Keira Walsh (midfielder, Manchester City)
Described by former City manager Nick Cushing as the “best in the world in that role by far”, the holding midfielder often goes under the radar for club and country. A best friend of Williamson from childhood, Walsh reckons she is “shy and awkward” — but her quiet quality patrolling the middle third, snuffing out attacks and enabling progression through the lines, is usually pivotal.
Fran Kirby (midfielder, Chelsea)
Kirby made a name for herself at the 2015 Women’s World Cup in Canada when she set the tournament alight, scoring the opening goal in England’s 2-1 win over Mexico and helping them claim a bronze medal. That performance earned the player whose time at Reading had spawned hefty goal haul after hefty goal haul a then record-transfer move to Chelsea, where she last season averaged a goal or assist every 71.8 minutes — the best rate of any English player. Kirby has been plagued by injuries and illness, including the diagnosis of pericarditis, a condition affecting the fluid-filled sac around the heart. But England are a better side with her clever movement and passing in it — and she even used an oxygen tent to get ready for the tournament.
Beth Mead (forward, Arsenal)
“She’s so hard to defend against, she can go either way,” said Arsenal boss Jonas Eidevall when watching the dancing feet that preceded Mead’s second of the night. Mead is motivated and how it shows. After missing out on the Team GB squad for the Tokyo 2020 Olympic Games and falling out of the England squad under interim head coach Hege Riise, her blistering response has felt like a personal vendetta. She made a mockery of her expected goal data in the WSL and has been England’s most efficient player in the 2023 World Cup qualifying campaign, with 12 goals and eight assists. That’s what you’ve been missing. Feeling inspired? Mead sponsors a scholarship at Teesside University.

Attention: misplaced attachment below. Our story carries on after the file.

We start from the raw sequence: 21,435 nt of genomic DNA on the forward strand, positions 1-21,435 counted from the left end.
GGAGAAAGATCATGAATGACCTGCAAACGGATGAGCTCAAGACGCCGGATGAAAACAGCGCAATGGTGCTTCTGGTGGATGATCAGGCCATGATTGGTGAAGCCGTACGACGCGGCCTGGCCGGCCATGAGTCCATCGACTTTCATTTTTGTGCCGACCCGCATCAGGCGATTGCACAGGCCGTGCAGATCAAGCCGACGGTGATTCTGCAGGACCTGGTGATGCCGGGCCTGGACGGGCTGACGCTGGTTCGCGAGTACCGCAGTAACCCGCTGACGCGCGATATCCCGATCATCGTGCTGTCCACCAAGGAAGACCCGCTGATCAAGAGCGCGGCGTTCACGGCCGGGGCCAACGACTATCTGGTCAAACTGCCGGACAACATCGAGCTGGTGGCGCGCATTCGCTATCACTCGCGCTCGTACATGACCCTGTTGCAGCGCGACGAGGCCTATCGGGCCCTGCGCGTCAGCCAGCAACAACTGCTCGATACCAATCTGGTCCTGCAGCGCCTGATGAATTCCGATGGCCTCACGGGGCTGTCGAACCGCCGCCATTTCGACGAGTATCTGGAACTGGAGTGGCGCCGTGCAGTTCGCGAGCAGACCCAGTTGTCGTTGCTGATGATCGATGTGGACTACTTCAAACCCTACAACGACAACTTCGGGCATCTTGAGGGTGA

— Lionesses (@Lionesses) July 11, 2022
Ellen White (forward, Manchester City)
One of England’s most experienced players and now the country’s record goalscorer, this is White’s eighth major tournament representing either England or Team GB. She announced herself on the international stage with an audacious goal against Japan in her first World Cup in 2011, shared the golden boot at the 2019 World Cup, and practically carried Team GB on her back with six goals in Tokyo last year. White might have had an underwhelming season at City but she becomes a different animal at major tournaments, her body strength, link-up play and penalty-box movement making her an enduring threat.
Lauren Hemp (forward, Manchester City)
How grateful Manchester City and England must be that Hemp, with her mesmerising low centre of gravity and dizzying dribbles, ditched the crease for a decidedly different ball. She used to have one-on-one coaching at 7:30am before school, but these days is making defenders forget what day it is. The four-time PFA Women’s Young Player of the Year was told by Wiegman to “express herself” this summer, and onlookers have already been treated. Her mantra? “Whenever I’ve got the ball, always the first thing I (think) is, ‘Can I drive at a player?’”
England’s supporting cast
Sarina Wiegman had the luxury of making a raft of changes as her side romped towards the last eight.
Manchester City defender Alex Greenwood, who made more successful passes (1,656) than any other player in the WSL last season, was given vital minutes, while former City player Jill Scott — coffee shop-owner and the WSL’s all-time leading appearance-maker — was also given a run-out.
Wiegman’s squad is bursting with attacking talent and there were second-half appearances for Manchester United pair Ella Toone — top of the assist charts last term — and United’s top scorer, the bustling Alessio Russo, who took just a handful of minutes to get on the score sheet.
City winger Chloe Kelly, so cruelly injured just as she was hitting form, also made a heart-warming cameo after defying the gruelling rehab of an anterior cruciate ligament injury to make it back in time for the tournament.
It was a reminder of England’s formidable strength in depth on a night when Wiegman wondered, ‘What’s going on here?’ and her rivals were likely left stunned, too.
(Top photo: England’s starting XI against Norway; Mike Hewitt/Getty Images)